“Uncle!” pleaded the nephew.

“Nephew!” returned the uncle, sternly, “keep Christmas in your own way, and let me keep it in mine.”

“Keep it!” repeated Scrooge’s nephew. “But you don’t keep it.”

“Let me leave it alone, then,” said Scrooge. “Much good may it do you! Much good it has ever done you!”

“There are many things from which I might have derived good, by which I have not profited, I dare say,” returned the nephew: “Christmas among the rest. But I am sure I have always thought of Christmas time, when it has come round—apart from the veneration due to its sacred name and origin, if anything belonging to it can be apart from that—as a good time: a kind, forgiving, charitable, pleasant time: the only time I know of, in the long calendar of the year, when men and women seem by one consent to open their shut-up hearts freely, and to think of people below them as if they really were fellow-passengers to the grave, and not another race of creatures bound on other journeys. And therefore, uncle, though it has never put a scrap of gold or silver in my pocket, I believe that it has done me good, and will do me good; and I say, God bless it!”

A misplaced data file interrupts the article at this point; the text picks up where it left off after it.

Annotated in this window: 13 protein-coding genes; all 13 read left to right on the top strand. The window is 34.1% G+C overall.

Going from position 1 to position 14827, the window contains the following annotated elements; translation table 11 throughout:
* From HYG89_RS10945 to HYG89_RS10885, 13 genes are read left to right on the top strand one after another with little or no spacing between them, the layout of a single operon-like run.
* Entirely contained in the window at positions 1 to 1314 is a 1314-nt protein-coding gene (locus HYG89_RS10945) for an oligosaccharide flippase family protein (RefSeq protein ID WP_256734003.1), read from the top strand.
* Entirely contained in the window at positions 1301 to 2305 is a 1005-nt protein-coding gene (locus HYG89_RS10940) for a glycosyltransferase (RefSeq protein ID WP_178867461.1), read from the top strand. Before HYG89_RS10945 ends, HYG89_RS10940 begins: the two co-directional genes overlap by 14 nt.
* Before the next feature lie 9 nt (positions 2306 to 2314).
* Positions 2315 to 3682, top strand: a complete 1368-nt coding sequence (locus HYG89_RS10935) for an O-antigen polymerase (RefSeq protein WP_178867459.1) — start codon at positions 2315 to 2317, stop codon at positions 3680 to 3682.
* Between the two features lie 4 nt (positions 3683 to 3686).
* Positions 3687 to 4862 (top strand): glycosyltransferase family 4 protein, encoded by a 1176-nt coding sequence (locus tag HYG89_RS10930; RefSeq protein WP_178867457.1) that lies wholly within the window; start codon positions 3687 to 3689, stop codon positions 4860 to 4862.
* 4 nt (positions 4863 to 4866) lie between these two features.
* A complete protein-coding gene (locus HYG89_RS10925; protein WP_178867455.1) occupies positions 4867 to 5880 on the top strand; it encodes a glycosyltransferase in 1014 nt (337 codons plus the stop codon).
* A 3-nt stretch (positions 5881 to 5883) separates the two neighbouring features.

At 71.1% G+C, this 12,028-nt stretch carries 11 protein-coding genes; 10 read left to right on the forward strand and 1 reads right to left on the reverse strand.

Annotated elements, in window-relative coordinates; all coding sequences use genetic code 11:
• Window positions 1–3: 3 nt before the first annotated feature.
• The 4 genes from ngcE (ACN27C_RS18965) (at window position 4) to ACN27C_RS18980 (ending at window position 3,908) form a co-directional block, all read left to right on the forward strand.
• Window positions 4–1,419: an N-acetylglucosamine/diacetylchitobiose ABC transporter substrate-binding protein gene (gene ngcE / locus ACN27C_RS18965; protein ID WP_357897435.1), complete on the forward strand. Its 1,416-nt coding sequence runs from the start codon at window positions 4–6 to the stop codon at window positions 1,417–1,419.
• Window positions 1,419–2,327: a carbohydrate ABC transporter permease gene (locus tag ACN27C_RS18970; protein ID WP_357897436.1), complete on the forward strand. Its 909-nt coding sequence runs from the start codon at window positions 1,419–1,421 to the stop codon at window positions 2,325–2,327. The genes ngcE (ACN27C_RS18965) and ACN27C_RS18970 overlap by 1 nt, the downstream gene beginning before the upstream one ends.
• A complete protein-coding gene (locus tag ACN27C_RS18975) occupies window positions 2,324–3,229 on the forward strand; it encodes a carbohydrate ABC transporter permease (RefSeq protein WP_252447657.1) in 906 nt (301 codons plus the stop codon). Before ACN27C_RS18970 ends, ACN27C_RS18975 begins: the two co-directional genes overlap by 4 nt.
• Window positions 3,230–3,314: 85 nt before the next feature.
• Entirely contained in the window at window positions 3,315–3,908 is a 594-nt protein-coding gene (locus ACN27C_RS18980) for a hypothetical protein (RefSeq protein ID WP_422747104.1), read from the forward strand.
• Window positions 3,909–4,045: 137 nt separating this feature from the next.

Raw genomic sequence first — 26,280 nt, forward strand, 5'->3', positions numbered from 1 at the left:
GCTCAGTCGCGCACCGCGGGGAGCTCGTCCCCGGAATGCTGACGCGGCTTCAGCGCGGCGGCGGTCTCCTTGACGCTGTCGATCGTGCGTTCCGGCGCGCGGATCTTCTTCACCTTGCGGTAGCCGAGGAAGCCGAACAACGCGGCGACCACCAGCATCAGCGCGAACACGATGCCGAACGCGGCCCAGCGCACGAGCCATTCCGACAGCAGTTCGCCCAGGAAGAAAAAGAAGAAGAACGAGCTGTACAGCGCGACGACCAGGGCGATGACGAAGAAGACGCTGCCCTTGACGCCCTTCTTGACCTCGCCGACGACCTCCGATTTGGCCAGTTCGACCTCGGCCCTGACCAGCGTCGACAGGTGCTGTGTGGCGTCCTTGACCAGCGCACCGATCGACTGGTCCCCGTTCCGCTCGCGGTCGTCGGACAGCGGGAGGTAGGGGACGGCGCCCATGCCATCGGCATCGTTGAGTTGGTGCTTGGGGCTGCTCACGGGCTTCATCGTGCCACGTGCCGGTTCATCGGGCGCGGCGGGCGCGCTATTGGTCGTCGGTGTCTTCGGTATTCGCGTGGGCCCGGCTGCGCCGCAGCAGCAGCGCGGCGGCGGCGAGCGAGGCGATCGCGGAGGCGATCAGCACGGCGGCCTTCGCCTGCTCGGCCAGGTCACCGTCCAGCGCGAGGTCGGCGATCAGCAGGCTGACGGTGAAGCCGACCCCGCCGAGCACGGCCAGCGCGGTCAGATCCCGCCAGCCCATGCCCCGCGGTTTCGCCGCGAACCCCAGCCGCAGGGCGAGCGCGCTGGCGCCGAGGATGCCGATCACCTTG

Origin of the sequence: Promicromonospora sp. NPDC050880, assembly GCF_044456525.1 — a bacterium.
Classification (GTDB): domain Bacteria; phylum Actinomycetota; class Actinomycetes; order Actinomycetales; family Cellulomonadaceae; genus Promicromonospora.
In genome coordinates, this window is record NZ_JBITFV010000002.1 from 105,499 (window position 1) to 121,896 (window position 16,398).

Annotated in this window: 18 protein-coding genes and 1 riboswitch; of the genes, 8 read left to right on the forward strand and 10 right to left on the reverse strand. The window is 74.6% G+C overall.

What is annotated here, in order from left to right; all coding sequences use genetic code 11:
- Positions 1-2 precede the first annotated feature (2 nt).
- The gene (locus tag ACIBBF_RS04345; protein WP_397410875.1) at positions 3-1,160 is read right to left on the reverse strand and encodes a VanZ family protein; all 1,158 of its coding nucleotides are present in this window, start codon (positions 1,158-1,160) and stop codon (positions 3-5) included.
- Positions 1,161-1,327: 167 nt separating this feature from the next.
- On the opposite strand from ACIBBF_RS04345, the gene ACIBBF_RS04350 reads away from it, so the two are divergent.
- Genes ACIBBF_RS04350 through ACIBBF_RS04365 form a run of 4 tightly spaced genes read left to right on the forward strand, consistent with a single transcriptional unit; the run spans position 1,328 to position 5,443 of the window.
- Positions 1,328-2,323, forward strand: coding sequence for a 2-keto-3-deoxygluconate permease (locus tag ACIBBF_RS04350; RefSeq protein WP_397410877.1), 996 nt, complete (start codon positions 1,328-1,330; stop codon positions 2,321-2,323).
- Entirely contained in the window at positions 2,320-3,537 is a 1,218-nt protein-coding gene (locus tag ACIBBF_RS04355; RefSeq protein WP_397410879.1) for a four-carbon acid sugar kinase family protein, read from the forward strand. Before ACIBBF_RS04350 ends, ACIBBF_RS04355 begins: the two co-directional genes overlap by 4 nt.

The clerk in the tank involuntarily applauded: becoming immediately sensible of the impropriety, he poked the fire, and extinguished the last frail spark for ever.

“Let me hear another sound from you” said Scrooge, “and you’ll keep your Christmas by losing your situation. You’re quite a powerful speaker, sir,” he added, turning to his nephew. “I wonder you don’t go into Parliament.”

“Don’t be angry, uncle. Come! Dine with us to-morrow.”

Scrooge said that he would see him—yes, indeed he did. He went the whole length of the expression, and said that he would see him in that extremity first.

“But why?” cried Scrooge’s nephew. “Why?”

“Why did you get married?” said Scrooge.

“Because I fell in love.”

“Because you fell in love!” growled Scrooge, as if that were the only one thing in the world more ridiculous than a merry Christmas. “Good afternoon!”

“Nay, uncle, but you never came to see me before that happened. Why give it as a reason for not coming now?”

“Good afternoon,” said Scrooge.